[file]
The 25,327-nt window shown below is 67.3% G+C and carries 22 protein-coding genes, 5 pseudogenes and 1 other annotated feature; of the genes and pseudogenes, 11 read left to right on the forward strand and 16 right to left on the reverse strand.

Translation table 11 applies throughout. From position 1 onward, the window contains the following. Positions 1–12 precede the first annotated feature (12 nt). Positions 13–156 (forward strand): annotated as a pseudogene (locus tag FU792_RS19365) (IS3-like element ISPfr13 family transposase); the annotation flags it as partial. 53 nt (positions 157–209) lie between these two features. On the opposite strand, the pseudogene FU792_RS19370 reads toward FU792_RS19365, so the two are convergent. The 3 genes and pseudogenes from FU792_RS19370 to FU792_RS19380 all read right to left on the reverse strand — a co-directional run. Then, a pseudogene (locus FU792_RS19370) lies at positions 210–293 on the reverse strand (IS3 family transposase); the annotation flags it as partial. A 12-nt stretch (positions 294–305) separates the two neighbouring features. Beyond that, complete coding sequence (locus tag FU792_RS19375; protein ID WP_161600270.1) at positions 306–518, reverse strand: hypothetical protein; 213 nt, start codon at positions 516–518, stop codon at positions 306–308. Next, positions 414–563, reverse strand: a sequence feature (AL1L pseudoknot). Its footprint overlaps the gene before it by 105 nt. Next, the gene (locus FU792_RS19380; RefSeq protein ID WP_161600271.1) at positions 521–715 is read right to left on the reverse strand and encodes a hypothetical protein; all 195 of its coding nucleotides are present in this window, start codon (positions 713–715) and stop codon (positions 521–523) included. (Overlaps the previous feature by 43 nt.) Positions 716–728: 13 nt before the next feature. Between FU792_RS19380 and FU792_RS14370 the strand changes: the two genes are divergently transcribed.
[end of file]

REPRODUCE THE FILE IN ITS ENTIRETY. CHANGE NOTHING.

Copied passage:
The 25,327-nt window shown below is 67.3% G+C and carries 22 protein-coding genes, 5 pseudogenes and 1 other annotated feature; of the genes and pseudogenes, 11 read left to right on the forward strand and 16 right to left on the reverse strand.

Translation table 11 applies throughout. From position 1 onward, the window contains the following. Positions 1–12 precede the first annotated feature (12 nt). Positions 13–156 (forward strand): annotated as a pseudogene (locus tag FU792_RS19365) (IS3-like element ISPfr13 family transposase); the annotation flags it as partial. 53 nt (positions 157–209) lie between these two features. On the opposite strand, the pseudogene FU792_RS19370 reads toward FU792_RS19365, so the two are convergent. The 3 genes and pseudogenes from FU792_RS19370 to FU792_RS19380 all read right to left on the reverse strand — a co-directional run. Then, a pseudogene (locus FU792_RS19370) lies at positions 210–293 on the reverse strand (IS3 family transposase); the annotation flags it as partial. A 12-nt stretch (positions 294–305) separates the two neighbouring features. Beyond that, complete coding sequence (locus tag FU792_RS19375; protein ID WP_161600270.1) at positions 306–518, reverse strand: hypothetical protein; 213 nt, start codon at positions 516–518, stop codon at positions 306–308. Next, positions 414–563, reverse strand: a sequence feature (AL1L pseudoknot). Its footprint overlaps the gene before it by 105 nt. Next, the gene (locus FU792_RS19380; RefSeq protein ID WP_161600271.1) at positions 521–715 is read right to left on the reverse strand and encodes a hypothetical protein; all 195 of its coding nucleotides are present in this window, start codon (positions 713–715) and stop codon (positions 521–523) included. (Overlaps the previous feature by 43 nt.) Positions 716–728: 13 nt before the next feature. Between FU792_RS19380 and FU792_RS14370 the strand changes: the two genes are divergently transcribed.